Skip to main content
U.S. flag

An official website of the United States government

Official websites use .gov
A .gov website belongs to an official government organization in the United States.

Secure .gov websites use HTTPS
A lock ( ) or https:// means you’ve safely connected to the .gov website. Share sensitive information only on official, secure websites.

Relationship between Persistent Organic Pollutants (POPs) and Ranging Patterns in Common Bottlenose Dolphins (Tursiops truncatus) from Coastal Georgia, USA



John Kucklick, Brian C. Balmer, Lori Schwacke, Randall Wells, Clay George, Jennifer Hoguet, Suzanne Lane, Anthony Martinez, William McLellan, Patricia Rosel, T K. Rowles, Kate Sparks, Todd Speakman, Eric Zolman, D A. Pabst


Bottlenose dolphins (Tursiops truncatus) are apex predators and common in coastal southeastern U.S. waters; as such they are indicators of persistent organic pollutants (POPs) in coastal ecosystems. The concentrations of POPs and patterns of specific compounds measured in a dolphin's blubber are influenced by a number of factors, including the animal's sex and ranging pattern in relation to POP point sources. This study examined concentrations of POPs measured in blubber of bottlenose dolphins (n = 102) sampled from the southern Georgia, USA coast in relation to their individual ranging patterns and specifically, distance of sightings from a polychlorinated biphenyl (PCB) point source near Brunswick, Georgia. Dolphin ranging patterns were determined based upon 5 years of photo-identification data from two field sites approximately 40 kilometers apart: (1) the Brunswick field site, which included the Turtle Brunswick River Estuary (TBRE), and (2) the Sapelo field site, which included the Sapelo Island National Estuarine Research Reserve (SINERR). Dolphins were categorized into three distinct ranging patterns from photo-identification data. Individuals with sighting histories exclusively within one of the defined field sites were considered to have either Brunswick or Sapelo ranging patterns. Individuals sighted in both the Brunswick and Sapelo field sites were classified as having a Mixed ranging pattern. Brunswick males had the highest concentrations of PCBs ever reported for any marine mammal. The pattern of PCB congeners was consistent with Aroclor 1268, a highly chlorinated PCB mixture that is associated with a Superfund site in Brunswick. PCB levels in Sapelo males were lower than in Brunswick males, but comparable to the highest levels previously measured in other dolphin populations along the southeastern U.S. Aroclor 1268 congeners comprised over 60% of the PCBs in bottlenose dolphins within both field sites. Female dolphins had higher proportions of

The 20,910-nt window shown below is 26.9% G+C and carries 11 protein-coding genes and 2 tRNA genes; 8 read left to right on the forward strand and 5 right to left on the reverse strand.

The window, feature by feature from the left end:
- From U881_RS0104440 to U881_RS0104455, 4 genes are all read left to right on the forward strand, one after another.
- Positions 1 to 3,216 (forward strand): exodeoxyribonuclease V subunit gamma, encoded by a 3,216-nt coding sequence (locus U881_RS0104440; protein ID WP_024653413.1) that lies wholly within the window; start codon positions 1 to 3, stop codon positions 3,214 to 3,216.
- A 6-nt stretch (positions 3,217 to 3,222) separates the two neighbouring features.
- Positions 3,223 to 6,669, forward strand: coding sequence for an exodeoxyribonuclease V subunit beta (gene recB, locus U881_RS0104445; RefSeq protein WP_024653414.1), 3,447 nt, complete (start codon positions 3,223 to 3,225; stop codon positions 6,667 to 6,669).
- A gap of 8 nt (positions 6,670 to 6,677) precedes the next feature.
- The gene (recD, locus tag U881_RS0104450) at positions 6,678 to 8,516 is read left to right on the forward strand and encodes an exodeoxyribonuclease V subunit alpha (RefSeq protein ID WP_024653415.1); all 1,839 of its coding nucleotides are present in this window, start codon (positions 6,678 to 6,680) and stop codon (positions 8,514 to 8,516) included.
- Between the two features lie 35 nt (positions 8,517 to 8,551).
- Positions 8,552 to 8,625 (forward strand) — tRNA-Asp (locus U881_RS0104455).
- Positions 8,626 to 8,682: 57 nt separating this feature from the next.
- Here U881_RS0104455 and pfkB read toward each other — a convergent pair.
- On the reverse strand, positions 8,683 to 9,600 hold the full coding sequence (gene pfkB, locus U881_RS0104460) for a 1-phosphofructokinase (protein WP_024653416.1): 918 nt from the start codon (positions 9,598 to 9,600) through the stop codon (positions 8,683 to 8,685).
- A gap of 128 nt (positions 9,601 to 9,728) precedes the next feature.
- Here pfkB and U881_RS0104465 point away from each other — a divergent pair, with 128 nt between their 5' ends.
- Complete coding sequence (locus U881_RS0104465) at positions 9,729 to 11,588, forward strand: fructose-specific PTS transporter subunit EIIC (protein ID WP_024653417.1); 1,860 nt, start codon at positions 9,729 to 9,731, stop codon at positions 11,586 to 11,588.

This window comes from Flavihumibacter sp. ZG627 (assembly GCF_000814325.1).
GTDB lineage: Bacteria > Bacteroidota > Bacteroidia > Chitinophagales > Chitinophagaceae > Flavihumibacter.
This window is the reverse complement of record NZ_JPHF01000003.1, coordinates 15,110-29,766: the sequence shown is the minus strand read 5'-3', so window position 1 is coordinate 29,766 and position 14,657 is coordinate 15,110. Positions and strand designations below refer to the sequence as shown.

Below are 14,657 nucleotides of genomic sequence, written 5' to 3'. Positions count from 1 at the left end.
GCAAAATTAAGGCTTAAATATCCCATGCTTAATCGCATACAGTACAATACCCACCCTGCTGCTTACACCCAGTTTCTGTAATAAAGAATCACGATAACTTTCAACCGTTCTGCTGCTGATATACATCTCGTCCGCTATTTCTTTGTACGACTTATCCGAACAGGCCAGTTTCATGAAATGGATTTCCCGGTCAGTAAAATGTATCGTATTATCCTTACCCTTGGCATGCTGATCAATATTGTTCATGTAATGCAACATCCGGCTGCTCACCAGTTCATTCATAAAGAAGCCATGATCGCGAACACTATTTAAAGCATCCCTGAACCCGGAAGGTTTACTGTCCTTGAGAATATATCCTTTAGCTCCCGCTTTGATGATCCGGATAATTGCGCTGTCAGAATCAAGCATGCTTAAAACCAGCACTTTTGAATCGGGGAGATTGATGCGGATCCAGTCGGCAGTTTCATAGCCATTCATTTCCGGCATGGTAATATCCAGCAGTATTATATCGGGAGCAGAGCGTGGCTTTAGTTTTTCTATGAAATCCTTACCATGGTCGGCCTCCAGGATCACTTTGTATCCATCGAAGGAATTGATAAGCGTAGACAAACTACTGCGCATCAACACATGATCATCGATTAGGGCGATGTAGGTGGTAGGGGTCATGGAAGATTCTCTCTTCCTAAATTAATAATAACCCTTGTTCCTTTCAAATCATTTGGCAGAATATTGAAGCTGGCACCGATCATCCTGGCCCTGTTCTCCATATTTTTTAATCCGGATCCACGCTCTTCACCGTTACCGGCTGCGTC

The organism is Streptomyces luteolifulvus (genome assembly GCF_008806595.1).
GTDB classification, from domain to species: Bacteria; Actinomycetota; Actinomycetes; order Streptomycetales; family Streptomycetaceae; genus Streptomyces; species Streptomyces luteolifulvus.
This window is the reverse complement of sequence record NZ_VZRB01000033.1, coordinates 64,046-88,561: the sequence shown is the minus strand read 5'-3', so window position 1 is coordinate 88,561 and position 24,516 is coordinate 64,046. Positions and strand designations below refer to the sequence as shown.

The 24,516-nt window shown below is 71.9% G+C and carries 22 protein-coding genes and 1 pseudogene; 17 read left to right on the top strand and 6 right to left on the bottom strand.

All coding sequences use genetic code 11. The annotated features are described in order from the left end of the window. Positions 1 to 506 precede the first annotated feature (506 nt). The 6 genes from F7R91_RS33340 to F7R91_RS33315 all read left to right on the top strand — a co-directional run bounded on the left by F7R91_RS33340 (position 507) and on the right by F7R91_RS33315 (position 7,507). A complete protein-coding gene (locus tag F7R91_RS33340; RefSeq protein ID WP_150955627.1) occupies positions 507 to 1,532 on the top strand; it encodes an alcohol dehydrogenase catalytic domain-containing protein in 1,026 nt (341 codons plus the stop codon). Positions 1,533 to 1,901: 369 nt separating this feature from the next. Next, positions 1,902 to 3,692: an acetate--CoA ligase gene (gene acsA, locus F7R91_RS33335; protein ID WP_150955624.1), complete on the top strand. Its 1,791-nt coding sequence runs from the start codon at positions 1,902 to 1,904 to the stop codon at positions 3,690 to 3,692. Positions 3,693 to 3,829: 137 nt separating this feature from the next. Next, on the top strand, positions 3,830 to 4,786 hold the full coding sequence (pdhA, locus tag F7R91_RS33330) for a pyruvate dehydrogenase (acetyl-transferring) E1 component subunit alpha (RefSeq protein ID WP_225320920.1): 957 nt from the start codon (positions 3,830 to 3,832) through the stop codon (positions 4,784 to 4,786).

Science of the Total Environment


bottlenose dolphin, PCB, stock, habitat


Kucklick, J. , Balmer, B. , Schwacke, L. , Wells, R. , George, C. , Hoguet, J. , Lane, S. , Martinez, A. , McLellan, W. , Rosel, P. , Rowles, T. , Sparks, K. , Speakman, T. , Zolman, E. and Pabst, D. (2011), Relationship between Persistent Organic Pollutants (POPs) and Ranging Patterns in Common Bottlenose Dolphins (Tursiops truncatus) from Coastal Georgia, USA, Science of the Total Environment, [online], (Accessed May 27, 2024)


If you have any questions about this publication or are having problems accessing it, please contact

Created May 2, 2011, Updated February 28, 2022